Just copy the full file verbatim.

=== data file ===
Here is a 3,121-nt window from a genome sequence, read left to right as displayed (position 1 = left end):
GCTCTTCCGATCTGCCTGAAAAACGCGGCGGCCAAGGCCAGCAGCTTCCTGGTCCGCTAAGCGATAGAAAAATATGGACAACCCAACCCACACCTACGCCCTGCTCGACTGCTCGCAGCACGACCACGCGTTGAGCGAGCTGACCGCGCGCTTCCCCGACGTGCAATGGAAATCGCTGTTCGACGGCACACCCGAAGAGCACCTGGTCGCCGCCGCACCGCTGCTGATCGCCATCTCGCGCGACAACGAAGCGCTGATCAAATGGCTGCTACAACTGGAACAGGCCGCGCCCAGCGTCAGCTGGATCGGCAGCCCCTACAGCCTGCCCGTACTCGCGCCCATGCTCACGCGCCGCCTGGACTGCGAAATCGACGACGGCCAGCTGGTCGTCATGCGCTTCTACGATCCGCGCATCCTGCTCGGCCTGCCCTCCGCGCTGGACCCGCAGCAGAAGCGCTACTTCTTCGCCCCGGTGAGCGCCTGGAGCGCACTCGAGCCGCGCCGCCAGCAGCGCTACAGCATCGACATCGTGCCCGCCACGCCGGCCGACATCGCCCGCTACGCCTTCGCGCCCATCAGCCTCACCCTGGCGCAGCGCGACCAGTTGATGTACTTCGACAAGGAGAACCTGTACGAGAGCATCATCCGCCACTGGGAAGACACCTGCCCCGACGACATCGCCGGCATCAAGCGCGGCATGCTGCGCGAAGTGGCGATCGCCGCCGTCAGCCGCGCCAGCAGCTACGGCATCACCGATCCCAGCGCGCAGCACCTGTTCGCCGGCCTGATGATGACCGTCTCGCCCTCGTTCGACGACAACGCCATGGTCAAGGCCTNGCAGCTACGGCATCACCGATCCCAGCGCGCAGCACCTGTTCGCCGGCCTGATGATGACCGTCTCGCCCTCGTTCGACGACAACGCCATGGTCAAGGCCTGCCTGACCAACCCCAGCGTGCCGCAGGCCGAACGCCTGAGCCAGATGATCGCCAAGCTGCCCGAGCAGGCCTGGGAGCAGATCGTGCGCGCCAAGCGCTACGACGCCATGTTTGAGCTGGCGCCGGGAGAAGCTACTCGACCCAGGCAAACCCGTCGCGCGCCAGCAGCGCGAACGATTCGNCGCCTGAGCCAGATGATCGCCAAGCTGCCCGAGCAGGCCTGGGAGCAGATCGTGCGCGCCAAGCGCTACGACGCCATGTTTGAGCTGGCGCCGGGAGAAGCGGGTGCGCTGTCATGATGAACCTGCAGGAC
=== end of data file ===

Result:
Here is a 3,121-nt window from a genome sequence, read left to right as displayed (position 1 = left end):
GCTCTTCCGATCTGCCTGAAAAACGCGGCGGCCAAGGCCAGCAGCTTCCTGGTCCGCTAAGCGATAGAAAAATATGGACAACCCAACCCACACCTACGCCCTGCTCGACTGCTCGCAGCACGACCACGCGTTGAGCGAGCTGACCGCGCGCTTCCCCGACGTGCAATGGAAATCGCTGTTCGACGGCACACCCGAAGAGCACCTGGTCGCCGCCGCACCGCTGCTGATCGCCATCTCGCGCGACAACGAAGCGCTGATCAAATGGCTGCTACAACTGGAACAGGCCGCGCCCAGCGTCAGCTGGATCGGCAGCCCCTACAGCCTGCCCGTACTCGCGCCCATGCTCACGCGCCGCCTGGACTGCGAAATCGACGACGGCCAGCTGGTCGTCATGCGCTTCTACGATCCGCGCATCCTGCTCGGCCTGCCCTCCGCGCTGGACCCGCAGCAGAAGCGCTACTTCTTCGCCCCGGTGAGCGCCTGGAGCGCACTCGAGCCGCGCCGCCAGCAGCGCTACAGCATCGACATCGTGCCCGCCACGCCGGCCGACATCGCCCGCTACGCCTTCGCGCCCATCAGCCTCACCCTGGCGCAGCGCGACCAGTTGATGTACTTCGACAAGGAGAACCTGTACGAGAGCATCATCCGCCACTGGGAAGACACCTGCCCCGACGACATCGCCGGCATCAAGCGCGGCATGCTGCGCGAAGTGGCGATCGCCGCCGTCAGCCGCGCCAGCAGCTACGGCATCACCGATCCCAGCGCGCAGCACCTGTTCGCCGGCCTGATGATGACCGTCTCGCCCTCGTTCGACGACAACGCCATGGTCAAGGCCTNGCAGCTACGGCATCACCGATCCCAGCGCGCAGCACCTGTTCGCCGGCCTGATGATGACCGTCTCGCCCTCGTTCGACGACAACGCCATGGTCAAGGCCTGCCTGACCAACCCCAGCGTGCCGCAGGCCGAACGCCTGAGCCAGATGATCGCCAAGCTGCCCGAGCAGGCCTGGGAGCAGATCGTGCGCGCCAAGCGCTACGACGCCATGTTTGAGCTGGCGCCGGGAGAAGCTACTCGACCCAGGCAAACCCGTCGCGCGCCAGCAGCGCGAACGATTCGNCGCCTGAGCCAGATGATCGCCAAGCTGCCCGAGCAGGCCTGGGAGCAGATCGTGCGCGCCAAGCGCTACGACGCCATGTTTGAGCTGGCGCCGGGAGAAGCGGGTGCGCTGTCATGATGAACCTGCAGGAC